The almost nightly dose of television horror about Greece is hard to watch, and must be nearly unbearable for Greeks themselves — but it is going to get even worse. Even if the current ‘bailout’ package is approved by the troika (EU/ECB/IMF), Greece is headed towards serious conflict and possibly even a military coup.
First, let’s be clear that the ‘bailout’ is not really a bailout of Greece, but rather of the mainly German and French banks. Why? Over the past decade, Germany kept domestic wages flat, helping it to run a massive trade surplus with Greece and other peripheral Eurozone (EZ) countries. These surpluses have been recycled by private banks lending to the periphery (pdf1 and pdf2), much in the same way as the 1973/79 oil surpluses were recycled largely through London in the form of highly profitable loans to Latin America. And just as Latin America (and other peripheral countries) suffered a debt crisis in the 1980s, while IMF-imposed austerity designed to repay the debt led to riots and trade union resistance, so we are witnessing much the same thing in the EZ. Nowhere more than Greece has troika-imposed austerity brought such pain, the country’s GDP having fallen by 15 per cent since early 2009 and unemployment affecting nearly half of all youth.
Now that EU banks have cut their exposure to Greek debt, Germany and others are having second thoughts about Greece staying in the euro. Whether it happens in the coming weeks or months, a decision by the troika that Greece is in breach of its loan obligations could lead to the ECB halting its weekly refinancing operations with the Central Bank of Greece thereby forcing an immediate Greek default. It is generally agreed that if default leads to contagion in the EZ, the economic consequences for the EU could be disastrous.
Less satisfactorily examined are the internal political consequences of a Greek default. Greece is a relatively weak state, having been run since 1974 alternately by the two populist parties which retained power largely through patronage and corrupt practices: the centre-right New Democrats under the Karamanlis family and the centre-left PASOK under the Papandreou succession. The general election in April will almost certainly show these mainstream parties to be thoroughly discredited as a result of ‘austerity’, while in the wings await the Greek Communist Party (KKE) on the left and LOAS (Popular Orthodox Rally), the right-wing headed by the ultra-nationalist Georgios Karatzaferis. Each party has pledged to leave the euro.
Suppose Greece leaves the euro after the elections — a pretty safe bet since, even if a centrist coalition could be formed excluding the KKE and/or LAOS, it is difficult to see how it would govern effectively as the economy continues to deteriorate. The country’s exit from the euro would result in accelerating inflation for three reasons. First, new drachma (ND) would depreciate overnight making imports (including much food) far dearer. Also, the Greek banking system would need to be fully recapitalised. Finally, unable to borrow from the troika or in the financial markets, the government deficit, currently around 10% of GDP, would need to be refinanced in ND which could only be done by printing money. Devaluation followed by monetisation on a scale required to fund the deficit and recapitalise the banks would almost certainly lead to hyperinflation.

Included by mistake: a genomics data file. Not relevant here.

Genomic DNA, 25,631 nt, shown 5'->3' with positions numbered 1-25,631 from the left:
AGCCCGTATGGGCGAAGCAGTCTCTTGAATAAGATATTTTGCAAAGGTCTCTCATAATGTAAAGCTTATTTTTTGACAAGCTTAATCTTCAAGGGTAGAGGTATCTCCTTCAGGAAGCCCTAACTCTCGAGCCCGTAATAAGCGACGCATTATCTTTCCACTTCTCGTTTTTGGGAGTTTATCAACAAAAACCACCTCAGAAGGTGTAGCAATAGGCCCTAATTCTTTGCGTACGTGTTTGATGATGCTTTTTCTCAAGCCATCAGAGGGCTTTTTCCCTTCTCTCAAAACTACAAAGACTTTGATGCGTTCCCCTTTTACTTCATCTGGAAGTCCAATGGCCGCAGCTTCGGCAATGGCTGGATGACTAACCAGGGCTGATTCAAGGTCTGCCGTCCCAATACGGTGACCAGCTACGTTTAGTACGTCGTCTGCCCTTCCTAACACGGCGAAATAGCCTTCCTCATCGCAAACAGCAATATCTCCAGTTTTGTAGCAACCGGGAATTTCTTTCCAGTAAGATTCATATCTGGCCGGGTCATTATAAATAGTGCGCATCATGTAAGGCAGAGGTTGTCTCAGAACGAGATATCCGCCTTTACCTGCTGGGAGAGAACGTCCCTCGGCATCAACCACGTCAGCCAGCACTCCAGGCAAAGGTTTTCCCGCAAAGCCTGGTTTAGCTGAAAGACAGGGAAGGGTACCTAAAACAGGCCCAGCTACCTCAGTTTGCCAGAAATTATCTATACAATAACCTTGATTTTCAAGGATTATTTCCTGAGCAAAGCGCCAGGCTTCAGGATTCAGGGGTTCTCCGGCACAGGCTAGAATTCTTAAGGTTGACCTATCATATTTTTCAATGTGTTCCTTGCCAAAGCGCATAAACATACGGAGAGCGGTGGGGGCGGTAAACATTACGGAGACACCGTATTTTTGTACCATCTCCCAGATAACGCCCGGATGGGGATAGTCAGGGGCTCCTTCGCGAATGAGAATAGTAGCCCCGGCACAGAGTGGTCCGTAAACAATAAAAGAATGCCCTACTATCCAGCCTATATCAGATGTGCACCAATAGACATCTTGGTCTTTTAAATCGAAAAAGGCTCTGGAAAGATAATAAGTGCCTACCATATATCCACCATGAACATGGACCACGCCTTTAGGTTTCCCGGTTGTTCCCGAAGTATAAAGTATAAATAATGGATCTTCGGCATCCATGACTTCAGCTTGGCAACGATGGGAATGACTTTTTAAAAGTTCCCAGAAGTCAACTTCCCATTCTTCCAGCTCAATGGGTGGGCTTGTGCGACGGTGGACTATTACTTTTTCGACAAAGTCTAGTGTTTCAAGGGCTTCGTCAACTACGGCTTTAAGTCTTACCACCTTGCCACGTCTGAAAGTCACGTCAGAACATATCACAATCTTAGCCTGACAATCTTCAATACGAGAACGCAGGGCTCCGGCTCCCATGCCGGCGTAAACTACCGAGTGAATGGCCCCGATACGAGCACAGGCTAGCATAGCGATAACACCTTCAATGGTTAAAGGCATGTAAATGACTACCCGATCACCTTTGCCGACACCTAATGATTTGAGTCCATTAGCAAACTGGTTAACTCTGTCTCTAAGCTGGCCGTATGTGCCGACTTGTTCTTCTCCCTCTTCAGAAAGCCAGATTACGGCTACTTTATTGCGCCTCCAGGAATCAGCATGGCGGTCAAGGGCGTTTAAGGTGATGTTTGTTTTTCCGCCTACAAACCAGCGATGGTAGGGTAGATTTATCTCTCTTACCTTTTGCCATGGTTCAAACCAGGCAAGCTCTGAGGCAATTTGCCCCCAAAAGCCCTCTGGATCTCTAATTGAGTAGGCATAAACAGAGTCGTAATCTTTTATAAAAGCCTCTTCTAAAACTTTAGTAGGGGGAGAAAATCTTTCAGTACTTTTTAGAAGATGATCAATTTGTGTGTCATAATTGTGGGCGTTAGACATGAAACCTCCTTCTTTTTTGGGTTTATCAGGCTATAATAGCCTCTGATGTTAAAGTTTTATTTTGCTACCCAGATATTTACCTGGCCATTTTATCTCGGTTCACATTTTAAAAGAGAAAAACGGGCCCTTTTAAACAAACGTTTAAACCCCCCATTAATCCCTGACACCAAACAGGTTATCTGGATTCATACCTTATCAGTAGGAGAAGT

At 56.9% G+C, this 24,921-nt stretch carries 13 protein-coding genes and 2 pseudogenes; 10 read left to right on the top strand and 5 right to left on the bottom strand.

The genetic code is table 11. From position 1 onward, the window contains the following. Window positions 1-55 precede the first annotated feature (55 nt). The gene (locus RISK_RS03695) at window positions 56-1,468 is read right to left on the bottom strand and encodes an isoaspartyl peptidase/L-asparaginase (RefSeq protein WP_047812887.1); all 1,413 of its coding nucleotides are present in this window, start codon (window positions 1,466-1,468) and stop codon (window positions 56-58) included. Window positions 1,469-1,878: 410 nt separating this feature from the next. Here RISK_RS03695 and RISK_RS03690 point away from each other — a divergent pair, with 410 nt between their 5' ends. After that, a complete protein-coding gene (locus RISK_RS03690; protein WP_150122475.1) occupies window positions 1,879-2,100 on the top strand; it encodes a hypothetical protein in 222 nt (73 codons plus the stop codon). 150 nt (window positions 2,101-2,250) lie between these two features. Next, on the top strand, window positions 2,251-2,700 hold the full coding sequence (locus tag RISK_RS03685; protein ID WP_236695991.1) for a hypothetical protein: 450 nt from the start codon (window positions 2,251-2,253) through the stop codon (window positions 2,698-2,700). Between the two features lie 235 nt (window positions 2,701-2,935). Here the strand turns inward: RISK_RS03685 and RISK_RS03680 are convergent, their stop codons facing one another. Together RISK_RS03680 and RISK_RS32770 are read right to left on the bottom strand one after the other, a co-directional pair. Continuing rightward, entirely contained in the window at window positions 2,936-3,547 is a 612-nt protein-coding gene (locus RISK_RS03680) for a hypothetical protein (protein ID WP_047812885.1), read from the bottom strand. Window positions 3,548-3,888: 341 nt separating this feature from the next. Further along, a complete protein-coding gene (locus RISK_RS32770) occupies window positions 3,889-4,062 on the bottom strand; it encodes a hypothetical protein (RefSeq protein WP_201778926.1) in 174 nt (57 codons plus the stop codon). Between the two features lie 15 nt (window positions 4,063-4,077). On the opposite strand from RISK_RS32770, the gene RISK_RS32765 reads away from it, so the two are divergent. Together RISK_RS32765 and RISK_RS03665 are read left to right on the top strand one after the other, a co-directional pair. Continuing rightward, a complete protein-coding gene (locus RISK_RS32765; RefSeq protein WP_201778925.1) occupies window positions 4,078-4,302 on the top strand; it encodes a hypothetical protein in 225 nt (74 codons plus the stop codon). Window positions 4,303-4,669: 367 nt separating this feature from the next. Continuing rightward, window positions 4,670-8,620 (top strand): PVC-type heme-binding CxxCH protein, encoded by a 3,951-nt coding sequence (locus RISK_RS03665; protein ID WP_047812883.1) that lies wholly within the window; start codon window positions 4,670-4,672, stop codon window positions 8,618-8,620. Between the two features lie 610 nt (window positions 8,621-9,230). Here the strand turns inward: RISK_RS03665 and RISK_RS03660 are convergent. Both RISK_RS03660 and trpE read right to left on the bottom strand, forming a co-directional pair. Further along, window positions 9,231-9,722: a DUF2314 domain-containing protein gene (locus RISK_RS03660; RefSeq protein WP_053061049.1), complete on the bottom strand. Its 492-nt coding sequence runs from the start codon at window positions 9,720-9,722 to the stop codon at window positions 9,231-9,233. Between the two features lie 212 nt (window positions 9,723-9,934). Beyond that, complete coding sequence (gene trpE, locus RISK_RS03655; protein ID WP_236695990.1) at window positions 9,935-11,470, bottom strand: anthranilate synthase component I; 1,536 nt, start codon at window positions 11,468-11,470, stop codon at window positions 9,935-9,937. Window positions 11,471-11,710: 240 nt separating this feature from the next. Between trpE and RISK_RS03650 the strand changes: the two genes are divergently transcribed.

The missing piece of the puzzle in Greece is the army. Military spending runs at nearly 5% of GDP, or twice as high as the NATO average. Until quite recently, this aspect of ‘Greek profligacy’ has not been questioned by the troika, in part because the country imports its arms mainly from France, Germany and the US and in part because the military (much like the Greek oligarchy) wields enormous political clout.
The implication is clear. The troika’s actions in Greece are disastrous. Without a stable government, Greece’s departure from the euro will entail growing political chaos, and chaos will bring military intervention to ‘restore order’. Those old enough to remember the civil war of 1946-48 or the colonel’s coup of 1967 will remember that the West turned a blind eye to the repression which followed; thousands were tortured or killed and both the communist and social democratic parties were illegal for more than a generation. History may be about to repeat itself.